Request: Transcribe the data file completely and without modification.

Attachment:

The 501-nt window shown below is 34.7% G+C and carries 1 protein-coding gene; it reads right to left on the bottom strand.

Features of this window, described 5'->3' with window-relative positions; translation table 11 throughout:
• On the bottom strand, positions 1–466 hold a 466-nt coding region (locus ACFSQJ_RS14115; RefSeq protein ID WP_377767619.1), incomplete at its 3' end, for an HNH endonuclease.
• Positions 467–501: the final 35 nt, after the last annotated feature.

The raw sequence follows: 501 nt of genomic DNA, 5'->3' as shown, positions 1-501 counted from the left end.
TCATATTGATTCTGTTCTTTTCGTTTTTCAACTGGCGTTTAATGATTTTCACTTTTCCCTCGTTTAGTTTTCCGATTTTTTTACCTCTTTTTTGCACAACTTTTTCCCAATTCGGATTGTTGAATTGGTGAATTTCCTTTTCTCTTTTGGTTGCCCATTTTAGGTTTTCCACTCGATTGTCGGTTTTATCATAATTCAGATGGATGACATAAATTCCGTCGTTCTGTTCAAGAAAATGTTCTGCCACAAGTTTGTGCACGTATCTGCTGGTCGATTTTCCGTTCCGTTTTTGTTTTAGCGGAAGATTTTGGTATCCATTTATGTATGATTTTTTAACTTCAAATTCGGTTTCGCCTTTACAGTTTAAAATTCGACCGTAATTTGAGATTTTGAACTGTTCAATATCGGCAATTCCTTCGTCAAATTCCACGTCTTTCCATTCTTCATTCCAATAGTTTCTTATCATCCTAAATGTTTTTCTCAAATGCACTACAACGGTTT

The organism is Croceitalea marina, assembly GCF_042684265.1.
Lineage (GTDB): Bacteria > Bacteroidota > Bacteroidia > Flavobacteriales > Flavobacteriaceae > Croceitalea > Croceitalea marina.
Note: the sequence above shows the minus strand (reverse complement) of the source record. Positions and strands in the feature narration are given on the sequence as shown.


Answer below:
The 501-nt window shown below is 34.7% G+C and carries 1 protein-coding gene; it reads right to left on the bottom strand.

Features of this window, described 5'->3' with window-relative positions; translation table 11 throughout:
• On the bottom strand, positions 1–466 hold a 466-nt coding region (locus ACFSQJ_RS14115; RefSeq protein ID WP_377767619.1), incomplete at its 3' end, for an HNH endonuclease.
• Positions 467–501: the final 35 nt, after the last annotated feature.

The raw sequence follows: 501 nt of genomic DNA, 5'->3' as shown, positions 1-501 counted from the left end.
TCATATTGATTCTGTTCTTTTCGTTTTTCAACTGGCGTTTAATGATTTTCACTTTTCCCTCGTTTAGTTTTCCGATTTTTTTACCTCTTTTTTGCACAACTTTTTCCCAATTCGGATTGTTGAATTGGTGAATTTCCTTTTCTCTTTTGGTTGCCCATTTTAGGTTTTCCACTCGATTGTCGGTTTTATCATAATTCAGATGGATGACATAAATTCCGTCGTTCTGTTCAAGAAAATGTTCTGCCACAAGTTTGTGCACGTATCTGCTGGTCGATTTTCCGTTCCGTTTTTGTTTTAGCGGAAGATTTTGGTATCCATTTATGTATGATTTTTTAACTTCAAATTCGGTTTCGCCTTTACAGTTTAAAATTCGACCGTAATTTGAGATTTTGAACTGTTCAATATCGGCAATTCCTTCGTCAAATTCCACGTCTTTCCATTCTTCATTCCAATAGTTTCTTATCATCCTAAATGTTTTTCTCAAATGCACTACAACGGTTT

The organism is Croceitalea marina, assembly GCF_042684265.1.
Lineage (GTDB): Bacteria > Bacteroidota > Bacteroidia > Flavobacteriales > Flavobacteriaceae > Croceitalea > Croceitalea marina.
Note: the sequence above shows the minus strand (reverse complement) of the source record. Positions and strands in the feature narration are given on the sequence as shown.